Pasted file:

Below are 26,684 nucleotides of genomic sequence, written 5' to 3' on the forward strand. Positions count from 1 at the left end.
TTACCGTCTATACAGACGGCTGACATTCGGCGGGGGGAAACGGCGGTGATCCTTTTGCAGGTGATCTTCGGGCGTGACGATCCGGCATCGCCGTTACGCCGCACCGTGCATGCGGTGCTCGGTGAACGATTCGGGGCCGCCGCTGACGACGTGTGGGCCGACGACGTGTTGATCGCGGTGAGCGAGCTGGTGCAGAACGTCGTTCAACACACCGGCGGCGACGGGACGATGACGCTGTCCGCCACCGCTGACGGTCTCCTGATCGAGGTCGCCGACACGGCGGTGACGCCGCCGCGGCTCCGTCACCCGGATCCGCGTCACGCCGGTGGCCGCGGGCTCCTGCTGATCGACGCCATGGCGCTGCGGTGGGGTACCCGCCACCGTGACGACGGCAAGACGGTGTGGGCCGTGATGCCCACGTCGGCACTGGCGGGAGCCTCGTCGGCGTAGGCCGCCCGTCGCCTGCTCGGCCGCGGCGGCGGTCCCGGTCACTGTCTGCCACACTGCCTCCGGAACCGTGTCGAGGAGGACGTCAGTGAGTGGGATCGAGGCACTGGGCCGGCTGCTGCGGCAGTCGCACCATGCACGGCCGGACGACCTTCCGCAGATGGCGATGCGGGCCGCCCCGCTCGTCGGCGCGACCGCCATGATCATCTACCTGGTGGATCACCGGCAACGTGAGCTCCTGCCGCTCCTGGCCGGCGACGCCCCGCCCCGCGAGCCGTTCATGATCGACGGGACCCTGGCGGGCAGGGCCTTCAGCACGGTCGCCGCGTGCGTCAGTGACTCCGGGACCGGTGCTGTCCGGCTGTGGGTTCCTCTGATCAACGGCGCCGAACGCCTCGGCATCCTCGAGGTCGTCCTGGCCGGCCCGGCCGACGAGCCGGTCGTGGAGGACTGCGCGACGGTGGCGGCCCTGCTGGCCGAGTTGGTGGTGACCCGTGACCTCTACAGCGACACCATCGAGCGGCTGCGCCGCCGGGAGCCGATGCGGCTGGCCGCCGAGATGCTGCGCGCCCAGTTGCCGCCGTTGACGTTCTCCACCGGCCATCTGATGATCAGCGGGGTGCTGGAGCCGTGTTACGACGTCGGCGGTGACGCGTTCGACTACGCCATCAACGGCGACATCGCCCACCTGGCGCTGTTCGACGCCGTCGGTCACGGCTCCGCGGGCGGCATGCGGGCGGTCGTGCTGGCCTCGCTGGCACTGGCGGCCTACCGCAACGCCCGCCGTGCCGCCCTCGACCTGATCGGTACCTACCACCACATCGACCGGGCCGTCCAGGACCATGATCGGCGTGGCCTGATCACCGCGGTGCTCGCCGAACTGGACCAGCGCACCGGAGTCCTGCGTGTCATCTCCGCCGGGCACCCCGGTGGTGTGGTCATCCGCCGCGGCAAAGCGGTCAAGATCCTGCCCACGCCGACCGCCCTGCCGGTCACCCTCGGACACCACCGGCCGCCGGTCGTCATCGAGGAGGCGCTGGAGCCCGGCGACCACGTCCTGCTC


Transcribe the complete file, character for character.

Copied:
Below are 26,684 nucleotides of genomic sequence, written 5' to 3' on the forward strand. Positions count from 1 at the left end.
TTACCGTCTATACAGACGGCTGACATTCGGCGGGGGGAAACGGCGGTGATCCTTTTGCAGGTGATCTTCGGGCGTGACGATCCGGCATCGCCGTTACGCCGCACCGTGCATGCGGTGCTCGGTGAACGATTCGGGGCCGCCGCTGACGACGTGTGGGCCGACGACGTGTTGATCGCGGTGAGCGAGCTGGTGCAGAACGTCGTTCAACACACCGGCGGCGACGGGACGATGACGCTGTCCGCCACCGCTGACGGTCTCCTGATCGAGGTCGCCGACACGGCGGTGACGCCGCCGCGGCTCCGTCACCCGGATCCGCGTCACGCCGGTGGCCGCGGGCTCCTGCTGATCGACGCCATGGCGCTGCGGTGGGGTACCCGCCACCGTGACGACGGCAAGACGGTGTGGGCCGTGATGCCCACGTCGGCACTGGCGGGAGCCTCGTCGGCGTAGGCCGCCCGTCGCCTGCTCGGCCGCGGCGGCGGTCCCGGTCACTGTCTGCCACACTGCCTCCGGAACCGTGTCGAGGAGGACGTCAGTGAGTGGGATCGAGGCACTGGGCCGGCTGCTGCGGCAGTCGCACCATGCACGGCCGGACGACCTTCCGCAGATGGCGATGCGGGCCGCCCCGCTCGTCGGCGCGACCGCCATGATCATCTACCTGGTGGATCACCGGCAACGTGAGCTCCTGCCGCTCCTGGCCGGCGACGCCCCGCCCCGCGAGCCGTTCATGATCGACGGGACCCTGGCGGGCAGGGCCTTCAGCACGGTCGCCGCGTGCGTCAGTGACTCCGGGACCGGTGCTGTCCGGCTGTGGGTTCCTCTGATCAACGGCGCCGAACGCCTCGGCATCCTCGAGGTCGTCCTGGCCGGCCCGGCCGACGAGCCGGTCGTGGAGGACTGCGCGACGGTGGCGGCCCTGCTGGCCGAGTTGGTGGTGACCCGTGACCTCTACAGCGACACCATCGAGCGGCTGCGCCGCCGGGAGCCGATGCGGCTGGCCGCCGAGATGCTGCGCGCCCAGTTGCCGCCGTTGACGTTCTCCACCGGCCATCTGATGATCAGCGGGGTGCTGGAGCCGTGTTACGACGTCGGCGGTGACGCGTTCGACTACGCCATCAACGGCGACATCGCCCACCTGGCGCTGTTCGACGCCGTCGGTCACGGCTCCGCGGGCGGCATGCGGGCGGTCGTGCTGGCCTCGCTGGCACTGGCGGCCTACCGCAACGCCCGCCGTGCCGCCCTCGACCTGATCGGTACCTACCACCACATCGACCGGGCCGTCCAGGACCATGATCGGCGTGGCCTGATCACCGCGGTGCTCGCCGAACTGGACCAGCGCACCGGAGTCCTGCGTGTCATCTCCGCCGGGCACCCCGGTGGTGTGGTCATCCGCCGCGGCAAAGCGGTCAAGATCCTGCCCACGCCGACCGCCCTGCCGGTCACCCTCGGACACCACCGGCCGCCGGTCGTCATCGAGGAGGCGCTGGAGCCCGGCGACCACGTCCTGCTC